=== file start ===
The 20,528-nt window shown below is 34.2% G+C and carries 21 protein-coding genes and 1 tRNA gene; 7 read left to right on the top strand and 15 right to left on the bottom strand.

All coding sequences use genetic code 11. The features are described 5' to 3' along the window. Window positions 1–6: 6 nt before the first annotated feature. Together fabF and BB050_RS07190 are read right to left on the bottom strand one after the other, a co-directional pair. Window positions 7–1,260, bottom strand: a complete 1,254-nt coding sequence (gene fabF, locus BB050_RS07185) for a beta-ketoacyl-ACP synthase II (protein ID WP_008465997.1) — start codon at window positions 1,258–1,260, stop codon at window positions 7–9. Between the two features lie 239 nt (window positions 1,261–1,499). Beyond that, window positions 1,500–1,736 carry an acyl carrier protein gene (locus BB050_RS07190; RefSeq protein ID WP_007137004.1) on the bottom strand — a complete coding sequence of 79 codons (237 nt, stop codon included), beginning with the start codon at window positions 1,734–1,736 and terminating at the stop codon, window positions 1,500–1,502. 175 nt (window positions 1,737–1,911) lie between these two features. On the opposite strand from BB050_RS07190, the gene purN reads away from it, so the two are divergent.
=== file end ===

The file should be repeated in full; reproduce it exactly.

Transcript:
The 20,528-nt window shown below is 34.2% G+C and carries 21 protein-coding genes and 1 tRNA gene; 7 read left to right on the top strand and 15 right to left on the bottom strand.

All coding sequences use genetic code 11. The features are described 5' to 3' along the window. Window positions 1–6: 6 nt before the first annotated feature. Together fabF and BB050_RS07190 are read right to left on the bottom strand one after the other, a co-directional pair. Window positions 7–1,260, bottom strand: a complete 1,254-nt coding sequence (gene fabF, locus BB050_RS07185) for a beta-ketoacyl-ACP synthase II (protein ID WP_008465997.1) — start codon at window positions 1,258–1,260, stop codon at window positions 7–9. Between the two features lie 239 nt (window positions 1,261–1,499). Beyond that, window positions 1,500–1,736 carry an acyl carrier protein gene (locus BB050_RS07190; RefSeq protein ID WP_007137004.1) on the bottom strand — a complete coding sequence of 79 codons (237 nt, stop codon included), beginning with the start codon at window positions 1,734–1,736 and terminating at the stop codon, window positions 1,500–1,502. 175 nt (window positions 1,737–1,911) lie between these two features. On the opposite strand from BB050_RS07190, the gene purN reads away from it, so the two are divergent.